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The book is called Cobb, by Al Stump. The movie with Tommy Lee Jones is actually about the writer trying to write this book. Here’s the low down.
Ty Cobb was insane. Not “crazy” in the fun way we talk about athletes. “That wide receiver is crazy! He’ll jump up and catch the ball even though he knows he’s gonna get hit!”
Ty Cobb should have been in a mental hospital. He was like the nutcase that it takes 6 cops to arrest. Everyone hated him, he hated everyone and everything, and somehow that all got channeled into baseball.
Next time you get into a baseball conversation, here are some terrific stories you can tell about Ty Cobb:
1) When the author went to Ty Cobb’s house to start writing this book, Ty Cobb was living in a house in California with no power. Cobb was not poor. In fact, Cobb was a millionaire (not because of baseball, but because he was a genius at the stock market). The house had no power because 2 years prior, Cobb thought the power company had billed him $9 extra. After a nasty dispute, Cobb refused to give them another cent and had lived in darkness since.
2) As an old man, Ty Cobb carried a duffle bag with him wherever he went. Inside the bag was a million dollars in cash and a gun, which he would frequently pull on people (including the book’s author).
3) One morning when Cobb was a baseball player and the Tigers were on the road, Ty Cobb was attacked by three men. Cobb had a gun on him but it misfired. Cobb was stabbed three times, including a knife wound in the back near his kidneys. Cobb proceeded to fight so ferociously that the men (with knives) fled. Cobb then chased down the guy with the knife and beat the man to death with the butt of his gun. But wait…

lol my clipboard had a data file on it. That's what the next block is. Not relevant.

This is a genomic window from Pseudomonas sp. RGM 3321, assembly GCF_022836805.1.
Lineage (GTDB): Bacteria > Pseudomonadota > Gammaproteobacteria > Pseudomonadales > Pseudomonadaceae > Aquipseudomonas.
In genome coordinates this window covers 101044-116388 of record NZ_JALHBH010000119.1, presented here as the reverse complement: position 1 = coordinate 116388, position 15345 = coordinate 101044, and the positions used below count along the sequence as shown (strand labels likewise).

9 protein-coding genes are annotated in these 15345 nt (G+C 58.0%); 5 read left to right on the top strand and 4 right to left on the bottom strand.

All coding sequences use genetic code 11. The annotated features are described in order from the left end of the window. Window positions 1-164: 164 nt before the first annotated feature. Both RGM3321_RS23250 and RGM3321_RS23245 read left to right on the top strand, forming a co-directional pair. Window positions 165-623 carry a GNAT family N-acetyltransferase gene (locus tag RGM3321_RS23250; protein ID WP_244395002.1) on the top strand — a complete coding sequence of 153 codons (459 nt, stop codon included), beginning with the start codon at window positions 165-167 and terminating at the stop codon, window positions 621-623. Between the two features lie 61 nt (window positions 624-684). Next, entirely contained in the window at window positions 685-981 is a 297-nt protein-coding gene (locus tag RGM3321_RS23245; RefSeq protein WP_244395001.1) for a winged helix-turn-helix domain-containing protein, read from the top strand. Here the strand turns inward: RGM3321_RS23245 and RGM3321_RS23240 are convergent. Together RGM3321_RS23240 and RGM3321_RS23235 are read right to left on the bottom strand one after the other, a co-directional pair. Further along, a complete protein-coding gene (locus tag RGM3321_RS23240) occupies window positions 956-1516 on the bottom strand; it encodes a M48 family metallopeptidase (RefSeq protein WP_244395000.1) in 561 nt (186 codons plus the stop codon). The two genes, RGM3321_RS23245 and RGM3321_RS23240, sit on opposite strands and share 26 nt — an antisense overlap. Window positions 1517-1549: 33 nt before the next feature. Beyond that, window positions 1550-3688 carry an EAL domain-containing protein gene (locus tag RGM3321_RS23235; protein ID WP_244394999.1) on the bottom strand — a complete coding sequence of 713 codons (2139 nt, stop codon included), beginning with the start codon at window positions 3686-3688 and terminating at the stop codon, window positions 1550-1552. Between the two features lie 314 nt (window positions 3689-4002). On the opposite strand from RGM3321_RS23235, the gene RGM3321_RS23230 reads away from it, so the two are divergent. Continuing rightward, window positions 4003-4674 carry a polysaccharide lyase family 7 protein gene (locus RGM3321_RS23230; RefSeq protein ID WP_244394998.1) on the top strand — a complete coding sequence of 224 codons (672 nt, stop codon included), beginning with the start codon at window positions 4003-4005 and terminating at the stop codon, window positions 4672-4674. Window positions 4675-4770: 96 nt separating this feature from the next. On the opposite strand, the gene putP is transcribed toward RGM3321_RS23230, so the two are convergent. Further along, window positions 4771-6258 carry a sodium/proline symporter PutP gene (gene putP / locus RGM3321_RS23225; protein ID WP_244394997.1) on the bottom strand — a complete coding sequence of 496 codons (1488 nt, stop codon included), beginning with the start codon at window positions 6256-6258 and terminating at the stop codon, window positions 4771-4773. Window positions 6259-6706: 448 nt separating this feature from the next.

From there, Cobb went to the ballpark and hit 3 for 4 including a triple.
Then…Cobb went to the hospital.
4) One time a pitcher hit Cobb on purpose. (Most pitchers knew better.) Cobb took his base. Next time up, Cobb laid a short bunt down the first base line. The pitcher ran to field it and Cobb literally ran over the man. Gouged the holy hell out of the pitcher with Cobb’s sharpened spikes. Left the pitcher lying in the base path, bleeding all over.
5) Cobb was the player/manager once when his team was facing Babe Ruth. Cobb’s pitcher threw Babe a strike. Cobb is in the outfield and starts ranting at his pitcher: “You idiot, did you miss the sign? We’re walking Ruth intentionally! Now walk him, you idiot!”
Babe steps back, expecting to be walked. Pitcher throws another strike.
Cobb goes ballistic. Comes charging all the way from the outfield. Swearing and screaming at his pitcher. Calling him all kinds of names for missing the sign to walk Babe Ruth. (Everyone thought this was pretty funny, especially Babe.)
Finally, Cobb goes back to the outfield, Ruth steps up, expecting the intentional ball.
In comes strike three. It was all a set up.
This is a fun book. It does a nice job telling the story of one of the most interesting people to ever play baseball.
8 thoughts on “Ty Cobb Stories You Can Tell at Parties”
As with your blog making baseball seem interesting, you make a book about a baseball player sound like a must read.
Ty Cobb was a fascinating person. It’s almost incidental that he was one of the best baseball players ever.
Of course, you have no factual basis for any of thisclaptrap other than Al Stump’s book, right? A retraction and apology is due. Consider educating yourself at Facebook group: Ty Cobb’s Legacy —Time to Right a Terrible Wrong!!!!
WOW! Thanks for the comment, John. I’ve heard that feedback as well, but not taken it too seriously.
Made a killing on Coca-Cola stock. Also refused to have his picture taken with the inaugural class of the HOF because he despised Kennesaw Mountain Landis. And finally, his son Ty Jr. went to Princeton U.
What a bunch of nonsense!
Another sudden callout? Thanks. Someone just wrote today telling me the book isn’t accurate. Is that what you’re referring to?
Hi Mike: Stump’s book was more than inaccurate. It’s been largely discredited. All those stories you mentioned above in your blog? There’s no basis for them anywhere except in Stump’s book. Please consider retracting this blog.